Just to say that there are some lovely pictures of ornamental hedges of all sorts here.
Category Archives: Notable Hedges
Gavin Hogg, who lives near Powys, was kind enough to send me a couple of photos of the topiary elephants he created – there is a picture in the book, and here is the one that I didn’t use.
I think Radio 4 is moving on to topiary tomorrow, something a bit lighter after the relatively dense stuff about landscape and enclosures today.
Chris Crowder, the head gardener at Levens Hall, was kind enough to end me these pictures of the beautiful topiary hedges at Otterington Hall in North Yorkshire. Designed in the arts and crafts style, they date back to to approximately 1900. Otterington is not generally open to the public but they do have very occasional open days when the gardens can be viewed. I wanted to use these in the colour section in the book, but unfortunately they are not quite a high enough resolution, so instead I thought I would put them up here.
This is another picture that was cut from the book for space reasons, a nice pair of stilt hedges at Hatfield. Stilt hedges (lines of adjacent trees cut so that it looks like a hedge on trunks) have been a popular formal garden element over the years – there’s another nice example at Hidcote Manor Garden but that one is in the book so I won’t put it up here just now.
Anne Wareham, author of The Bad Tempered Gardener, has rightly taken me to task for not including her gorgeous hedges at Veddw House Garden in my book. I haven’t made it out to Monmouthshire in the last year or so, and thus haven’t been able to see it in person yet, but it is definitely a garden I would love to visit when I get the chance.
On the website there are some great pictures of the hedges, including some lovely winter views.
In my defence, Britain has so many extraordinary gardens, it would take a lifetime to fit them all in…
This is Hatfield’s knot garden, with its lovely low maze and topiaries.
The site of the garden originally lay under a wing of the house which was devastated by a fire in the early 19th century. The brick paths were handlaid by the prizewinning hedgelayer Larry Laird, from bricks recycled from a demolished bothy in the grounds, by hand. Although the garden was only created in the 1980s, the final result has the feel of a renaissance formal garden.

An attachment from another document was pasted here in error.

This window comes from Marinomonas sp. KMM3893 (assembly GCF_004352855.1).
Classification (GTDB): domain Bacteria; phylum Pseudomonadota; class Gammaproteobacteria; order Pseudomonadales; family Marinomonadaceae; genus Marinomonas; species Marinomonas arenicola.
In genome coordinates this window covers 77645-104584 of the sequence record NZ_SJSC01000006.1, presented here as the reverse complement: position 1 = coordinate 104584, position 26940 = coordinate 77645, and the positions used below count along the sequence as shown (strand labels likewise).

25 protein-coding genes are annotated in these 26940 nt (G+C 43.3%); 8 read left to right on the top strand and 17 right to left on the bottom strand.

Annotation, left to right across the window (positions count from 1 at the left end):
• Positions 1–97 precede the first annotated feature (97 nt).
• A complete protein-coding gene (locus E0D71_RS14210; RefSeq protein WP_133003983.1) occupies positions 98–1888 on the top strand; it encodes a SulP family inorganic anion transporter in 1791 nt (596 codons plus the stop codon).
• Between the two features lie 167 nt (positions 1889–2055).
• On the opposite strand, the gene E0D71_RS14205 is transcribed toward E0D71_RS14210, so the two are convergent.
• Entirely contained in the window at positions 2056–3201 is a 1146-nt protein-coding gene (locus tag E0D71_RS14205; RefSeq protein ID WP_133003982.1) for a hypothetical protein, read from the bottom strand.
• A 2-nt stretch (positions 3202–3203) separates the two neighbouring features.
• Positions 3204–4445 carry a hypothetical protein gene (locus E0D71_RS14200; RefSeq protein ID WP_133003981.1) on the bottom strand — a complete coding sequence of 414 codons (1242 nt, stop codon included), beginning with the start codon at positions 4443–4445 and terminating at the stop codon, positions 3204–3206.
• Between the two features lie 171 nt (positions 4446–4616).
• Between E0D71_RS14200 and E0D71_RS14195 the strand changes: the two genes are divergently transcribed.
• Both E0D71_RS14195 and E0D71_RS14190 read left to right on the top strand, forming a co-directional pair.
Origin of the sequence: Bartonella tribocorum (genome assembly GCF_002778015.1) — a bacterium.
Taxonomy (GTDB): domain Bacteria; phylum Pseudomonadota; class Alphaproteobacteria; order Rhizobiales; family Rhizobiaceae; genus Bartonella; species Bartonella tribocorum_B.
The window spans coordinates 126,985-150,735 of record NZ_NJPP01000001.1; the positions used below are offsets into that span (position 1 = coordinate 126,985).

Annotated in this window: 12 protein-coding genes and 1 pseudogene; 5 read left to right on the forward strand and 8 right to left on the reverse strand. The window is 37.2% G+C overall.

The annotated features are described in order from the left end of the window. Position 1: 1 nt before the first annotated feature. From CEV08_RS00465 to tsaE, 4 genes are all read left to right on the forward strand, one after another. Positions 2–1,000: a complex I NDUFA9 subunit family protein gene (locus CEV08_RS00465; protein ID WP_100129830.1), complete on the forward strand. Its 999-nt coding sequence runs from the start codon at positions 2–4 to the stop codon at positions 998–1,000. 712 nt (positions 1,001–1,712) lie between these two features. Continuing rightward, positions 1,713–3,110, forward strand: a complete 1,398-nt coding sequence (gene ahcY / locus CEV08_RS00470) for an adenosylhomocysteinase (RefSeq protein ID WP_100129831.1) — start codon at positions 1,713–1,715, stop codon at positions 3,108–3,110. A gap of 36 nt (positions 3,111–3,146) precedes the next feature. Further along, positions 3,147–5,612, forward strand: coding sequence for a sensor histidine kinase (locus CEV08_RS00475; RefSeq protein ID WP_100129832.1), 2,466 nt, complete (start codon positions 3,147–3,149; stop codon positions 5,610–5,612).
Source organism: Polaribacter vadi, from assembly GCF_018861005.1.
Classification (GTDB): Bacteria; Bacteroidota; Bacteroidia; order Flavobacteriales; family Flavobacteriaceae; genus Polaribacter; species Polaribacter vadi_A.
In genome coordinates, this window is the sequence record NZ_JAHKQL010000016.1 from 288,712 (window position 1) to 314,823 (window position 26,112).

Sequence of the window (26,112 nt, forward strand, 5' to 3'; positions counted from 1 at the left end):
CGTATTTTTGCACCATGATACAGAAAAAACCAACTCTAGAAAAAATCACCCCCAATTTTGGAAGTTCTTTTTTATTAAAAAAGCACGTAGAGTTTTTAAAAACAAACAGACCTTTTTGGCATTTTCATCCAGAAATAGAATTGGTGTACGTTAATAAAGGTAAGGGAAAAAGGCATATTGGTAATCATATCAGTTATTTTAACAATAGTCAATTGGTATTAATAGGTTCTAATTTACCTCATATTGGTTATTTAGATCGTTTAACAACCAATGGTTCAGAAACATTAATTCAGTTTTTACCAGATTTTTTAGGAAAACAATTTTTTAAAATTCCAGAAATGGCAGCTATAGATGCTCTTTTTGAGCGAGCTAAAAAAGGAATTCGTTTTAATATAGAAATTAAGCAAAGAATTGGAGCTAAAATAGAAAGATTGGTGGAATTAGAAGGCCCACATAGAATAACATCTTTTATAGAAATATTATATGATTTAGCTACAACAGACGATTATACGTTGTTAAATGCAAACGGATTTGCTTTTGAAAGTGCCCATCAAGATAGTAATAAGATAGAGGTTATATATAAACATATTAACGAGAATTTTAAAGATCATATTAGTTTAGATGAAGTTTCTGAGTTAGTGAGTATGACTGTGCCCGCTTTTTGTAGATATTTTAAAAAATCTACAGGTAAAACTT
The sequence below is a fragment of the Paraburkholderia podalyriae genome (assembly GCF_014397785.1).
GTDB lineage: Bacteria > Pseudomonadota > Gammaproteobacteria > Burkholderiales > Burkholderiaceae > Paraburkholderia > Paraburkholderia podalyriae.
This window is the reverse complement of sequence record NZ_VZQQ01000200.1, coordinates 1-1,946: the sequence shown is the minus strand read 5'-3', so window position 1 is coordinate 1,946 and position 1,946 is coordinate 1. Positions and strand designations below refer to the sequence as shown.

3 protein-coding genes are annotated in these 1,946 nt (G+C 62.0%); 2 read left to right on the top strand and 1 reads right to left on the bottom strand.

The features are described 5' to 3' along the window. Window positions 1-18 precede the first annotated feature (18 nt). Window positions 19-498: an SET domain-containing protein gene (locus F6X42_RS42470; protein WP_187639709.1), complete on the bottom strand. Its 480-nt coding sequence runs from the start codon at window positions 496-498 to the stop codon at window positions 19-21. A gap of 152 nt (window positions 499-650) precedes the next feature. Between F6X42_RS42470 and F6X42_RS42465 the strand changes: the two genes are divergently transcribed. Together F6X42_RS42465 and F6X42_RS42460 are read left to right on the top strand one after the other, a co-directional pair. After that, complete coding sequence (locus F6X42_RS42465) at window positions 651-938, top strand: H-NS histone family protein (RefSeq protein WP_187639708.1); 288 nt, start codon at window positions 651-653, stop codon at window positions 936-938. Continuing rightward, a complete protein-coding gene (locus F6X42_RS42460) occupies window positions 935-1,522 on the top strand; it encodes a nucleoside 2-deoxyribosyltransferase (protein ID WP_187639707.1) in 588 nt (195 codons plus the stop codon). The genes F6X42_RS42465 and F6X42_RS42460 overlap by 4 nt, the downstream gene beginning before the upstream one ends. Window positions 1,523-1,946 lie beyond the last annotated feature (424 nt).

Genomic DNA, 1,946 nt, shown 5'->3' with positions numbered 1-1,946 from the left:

There is also a much larger yew maze in the east garden, which is a Victorian creation – this garden is only open to the public on designated days.
One of the most spectacular and weird hedges I have ever had the pleasure of encountering is the Elephant Hedge at Rockingham Castle.
Perched on a natural escarpment above the Welland Valley, Rockingham was built on the instructions of William the Conqueror and has been owned and gradually rebuilt by one family (the Watsons) for the best part of five centuries, since the crown relinquished it in the sixteenth century. The castle is an accumulation of different periods of architecture, with a heavy dose of Tudor.
Stern battlements give way on one side to a beautiful terraced lawn with views across the Midland countryside below. From there you can observe the typical local patterns of enclosed pastures, with white sheep dotting the green grass and darker hedges marking the field boundaries. It is easy to imagine the lawn hosting croquet games, with cucumber sandwiches and tea served in china cups.
Dividing this lawn from a formal garden area is the massive Elephant Hedge. It is a strange structure made up of smoothly trimmed, undulating curves that could be taken to suggest the monumental curves of elephants’ bodies. It is divided into two parallel sections, with a shaded walkway concealed in between, and an entrance halfway down the lawn side through which you can enter its depths. It is 450 years old, having survived a Royalist siege in the English Civil War, and all the many wars and upheavals that have happened since then.